'Cymbaline' is the album's greatest achievement: a Roger Waters song that's far and above what he had written to date. Like many of his early songs it's quite a frightening piece about how easily it is for a human to fall prey to bad influences and might well have a little of Syd in its lyrics again. There is no character called 'Cymbaline' in the film, so presumably the song is a slight mis-spelling of the name 'Cymbalene' (one of Shakespeare's lesser known plays - with good reason, namely the fact it isn't very good! - it follows an ancient King of Britain whose daughter and heir to the throne falls in love with and secretly marries a disreputable rogue. The play then becomes a farce with lots of people trying to poison each other and having potions switched on them so that they end up poisoning someone else; a good match for the plot of 'More' where Estelle is saved from a cruel death by Stefan only to turn him onto drugs and effectively end up killing him. The close of 'More' is very Romeo and Juliet actually, with Stefan effectively surrendering his life so in some sort of twisted pact with God she doesn't have to die. Roger paid closer attention to this film that most critics give him credit for). However musically this is pure Floyd: a stately march that simply keeps rattling forward of its own persuasion even though Gilmour's 'restless' vocal tries badly to shake it off. Throughout the song we get the hook 'please wake me', as if the narrator knows he's heading to his doom, but like all the worst nightmares it's one he can't wake up from - and meantime Nick's steady rattled percussion makes him sound like he's walking off a plank to his doom. The lyrics are full of memorable passages, 'Apprehension creeping like a tube train through your spine' being my favourite, along with the clever line of paranoia 'will the final couplet rhyme? (It doesn't, for both Stefan in the film when he dies and in a postmodern sense for this song which ends with a pained 'It's high time, Cymbaline, please wake me...'). Once again Rick is the star of the song, providing both the heavy, steady piano chords and the shimmering organ that comes from nowhere around the middle of the song to slowly take over and engulf everything in its path to become the dominant instrument. The overall effect is one of Roger's cleverest songs, neatly summing up the all-encasing fear of slowly falling into the grasp of a bad addiction and being unable to shout for help. The clear album highlight.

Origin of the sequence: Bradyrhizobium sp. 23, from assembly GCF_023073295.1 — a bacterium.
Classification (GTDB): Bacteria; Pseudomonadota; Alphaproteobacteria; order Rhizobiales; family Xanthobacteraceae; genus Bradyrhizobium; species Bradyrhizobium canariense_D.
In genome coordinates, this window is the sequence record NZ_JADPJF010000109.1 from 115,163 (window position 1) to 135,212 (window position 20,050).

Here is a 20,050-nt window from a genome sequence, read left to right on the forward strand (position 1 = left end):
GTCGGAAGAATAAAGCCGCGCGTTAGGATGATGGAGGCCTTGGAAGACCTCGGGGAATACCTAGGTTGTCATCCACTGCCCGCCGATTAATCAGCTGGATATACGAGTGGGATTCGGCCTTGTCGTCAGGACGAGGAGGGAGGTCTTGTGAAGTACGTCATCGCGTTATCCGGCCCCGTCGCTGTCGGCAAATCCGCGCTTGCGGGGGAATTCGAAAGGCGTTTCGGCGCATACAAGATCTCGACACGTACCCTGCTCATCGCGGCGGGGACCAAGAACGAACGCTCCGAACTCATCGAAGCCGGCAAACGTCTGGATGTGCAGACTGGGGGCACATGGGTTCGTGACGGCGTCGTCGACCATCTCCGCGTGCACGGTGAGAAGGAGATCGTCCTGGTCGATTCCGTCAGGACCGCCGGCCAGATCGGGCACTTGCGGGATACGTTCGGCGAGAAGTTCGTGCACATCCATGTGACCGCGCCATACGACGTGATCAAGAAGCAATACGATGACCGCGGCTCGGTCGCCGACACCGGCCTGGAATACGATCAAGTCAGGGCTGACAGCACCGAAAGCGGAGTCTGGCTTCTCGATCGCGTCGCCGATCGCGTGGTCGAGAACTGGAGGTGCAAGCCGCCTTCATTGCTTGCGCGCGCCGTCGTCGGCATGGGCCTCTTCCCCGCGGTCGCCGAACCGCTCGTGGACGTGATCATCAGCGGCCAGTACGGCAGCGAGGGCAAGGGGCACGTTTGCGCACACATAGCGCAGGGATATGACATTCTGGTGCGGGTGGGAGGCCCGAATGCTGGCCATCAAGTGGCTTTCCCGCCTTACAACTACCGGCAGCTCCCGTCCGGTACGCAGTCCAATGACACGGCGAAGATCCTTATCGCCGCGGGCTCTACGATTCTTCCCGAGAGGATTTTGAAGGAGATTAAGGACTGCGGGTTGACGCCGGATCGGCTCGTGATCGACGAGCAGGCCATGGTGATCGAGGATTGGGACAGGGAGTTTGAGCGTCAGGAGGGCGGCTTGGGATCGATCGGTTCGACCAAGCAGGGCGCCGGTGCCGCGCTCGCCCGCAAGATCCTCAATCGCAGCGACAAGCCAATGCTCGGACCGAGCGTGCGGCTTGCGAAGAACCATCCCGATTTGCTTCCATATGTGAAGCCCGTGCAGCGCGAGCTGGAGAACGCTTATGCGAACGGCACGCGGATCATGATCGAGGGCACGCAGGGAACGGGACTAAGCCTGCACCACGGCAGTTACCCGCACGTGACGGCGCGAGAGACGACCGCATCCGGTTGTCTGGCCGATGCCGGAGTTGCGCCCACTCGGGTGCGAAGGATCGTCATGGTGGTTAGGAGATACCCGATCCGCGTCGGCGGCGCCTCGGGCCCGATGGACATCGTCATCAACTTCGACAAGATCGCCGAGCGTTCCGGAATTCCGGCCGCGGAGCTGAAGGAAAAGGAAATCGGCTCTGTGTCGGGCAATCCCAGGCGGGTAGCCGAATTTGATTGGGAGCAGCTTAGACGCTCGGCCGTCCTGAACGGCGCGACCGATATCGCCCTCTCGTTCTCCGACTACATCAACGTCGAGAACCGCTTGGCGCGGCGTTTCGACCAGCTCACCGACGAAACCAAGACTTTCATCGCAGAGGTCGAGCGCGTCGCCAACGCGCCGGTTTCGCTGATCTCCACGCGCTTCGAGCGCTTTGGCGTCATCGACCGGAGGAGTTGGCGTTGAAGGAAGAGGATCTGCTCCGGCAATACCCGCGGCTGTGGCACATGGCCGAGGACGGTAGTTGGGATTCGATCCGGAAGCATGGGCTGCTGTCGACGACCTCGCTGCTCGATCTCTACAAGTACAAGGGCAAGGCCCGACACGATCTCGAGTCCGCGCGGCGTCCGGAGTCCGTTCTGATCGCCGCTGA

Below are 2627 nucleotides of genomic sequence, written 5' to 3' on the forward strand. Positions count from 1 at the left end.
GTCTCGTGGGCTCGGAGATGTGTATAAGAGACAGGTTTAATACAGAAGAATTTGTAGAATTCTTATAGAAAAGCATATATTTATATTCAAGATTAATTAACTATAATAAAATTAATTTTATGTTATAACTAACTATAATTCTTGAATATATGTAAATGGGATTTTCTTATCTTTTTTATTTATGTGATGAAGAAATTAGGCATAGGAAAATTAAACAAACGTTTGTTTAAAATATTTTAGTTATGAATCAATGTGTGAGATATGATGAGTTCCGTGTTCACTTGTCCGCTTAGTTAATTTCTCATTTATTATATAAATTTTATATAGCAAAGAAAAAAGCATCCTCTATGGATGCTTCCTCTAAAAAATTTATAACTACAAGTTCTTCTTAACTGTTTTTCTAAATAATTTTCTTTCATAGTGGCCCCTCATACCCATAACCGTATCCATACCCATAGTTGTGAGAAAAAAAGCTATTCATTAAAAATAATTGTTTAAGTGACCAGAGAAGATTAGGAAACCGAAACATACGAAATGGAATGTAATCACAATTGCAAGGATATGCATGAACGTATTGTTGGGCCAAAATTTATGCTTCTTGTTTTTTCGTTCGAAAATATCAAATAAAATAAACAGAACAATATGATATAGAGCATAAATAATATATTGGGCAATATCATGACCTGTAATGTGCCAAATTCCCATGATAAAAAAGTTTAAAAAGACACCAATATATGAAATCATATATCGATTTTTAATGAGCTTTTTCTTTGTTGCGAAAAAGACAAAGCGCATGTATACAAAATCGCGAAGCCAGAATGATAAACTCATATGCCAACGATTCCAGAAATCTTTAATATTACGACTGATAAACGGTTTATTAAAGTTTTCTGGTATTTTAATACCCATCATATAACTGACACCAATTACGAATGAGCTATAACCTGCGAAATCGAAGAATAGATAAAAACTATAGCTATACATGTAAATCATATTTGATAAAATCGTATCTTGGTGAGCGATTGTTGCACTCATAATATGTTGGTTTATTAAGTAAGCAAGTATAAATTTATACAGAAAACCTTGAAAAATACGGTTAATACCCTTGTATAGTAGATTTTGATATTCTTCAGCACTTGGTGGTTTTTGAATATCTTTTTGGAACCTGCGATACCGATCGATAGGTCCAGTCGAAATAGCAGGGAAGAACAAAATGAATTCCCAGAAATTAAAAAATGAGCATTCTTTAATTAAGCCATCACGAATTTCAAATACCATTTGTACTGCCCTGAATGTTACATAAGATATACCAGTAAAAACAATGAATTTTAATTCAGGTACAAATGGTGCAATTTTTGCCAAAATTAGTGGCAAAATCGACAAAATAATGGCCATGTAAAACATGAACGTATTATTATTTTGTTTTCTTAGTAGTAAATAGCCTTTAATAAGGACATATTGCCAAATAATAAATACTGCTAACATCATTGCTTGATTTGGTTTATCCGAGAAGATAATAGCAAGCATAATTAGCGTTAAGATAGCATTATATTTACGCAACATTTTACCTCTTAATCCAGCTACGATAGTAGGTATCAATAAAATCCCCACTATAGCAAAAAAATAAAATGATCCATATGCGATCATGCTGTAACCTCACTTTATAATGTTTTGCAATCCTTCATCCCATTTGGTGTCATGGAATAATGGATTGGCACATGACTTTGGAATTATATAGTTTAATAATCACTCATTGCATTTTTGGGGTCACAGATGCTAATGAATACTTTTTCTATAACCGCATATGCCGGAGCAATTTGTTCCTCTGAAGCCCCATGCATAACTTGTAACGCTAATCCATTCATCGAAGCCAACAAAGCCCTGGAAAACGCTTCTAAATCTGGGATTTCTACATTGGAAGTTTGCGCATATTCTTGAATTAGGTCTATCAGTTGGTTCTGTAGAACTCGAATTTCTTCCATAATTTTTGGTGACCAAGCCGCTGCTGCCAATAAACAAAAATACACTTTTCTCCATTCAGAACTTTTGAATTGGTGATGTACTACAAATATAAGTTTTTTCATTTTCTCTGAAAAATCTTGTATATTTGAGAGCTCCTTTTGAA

We can't leave poor Stefan there though can we so side one instead ends with the album's most throwaway piece 'Party Sequence' which is simply a load of conga drumming and more tin whistle and sounds suspiciously like a Nick Mason family piece (although funnily enough its credited to the whole band who clearly don't play on this song - poor Nick even has his name listed last!) Mason's a great drummer and gets a welcome chance to show off his skills, but perhaps this short piece (at 1:07 it's the shortest Floyd song in their complete discography, depending on if 'Around and Around' from 1987 counts as a separate track from 'Yet Another Movie' or not) should have stayed in the film and not been on the soundtrack LP? By the look of the booklet Stefan and Estelle are at some sort of hippie party with congas - how come I never get invited to hippie parties with congas?! It looks like great fun!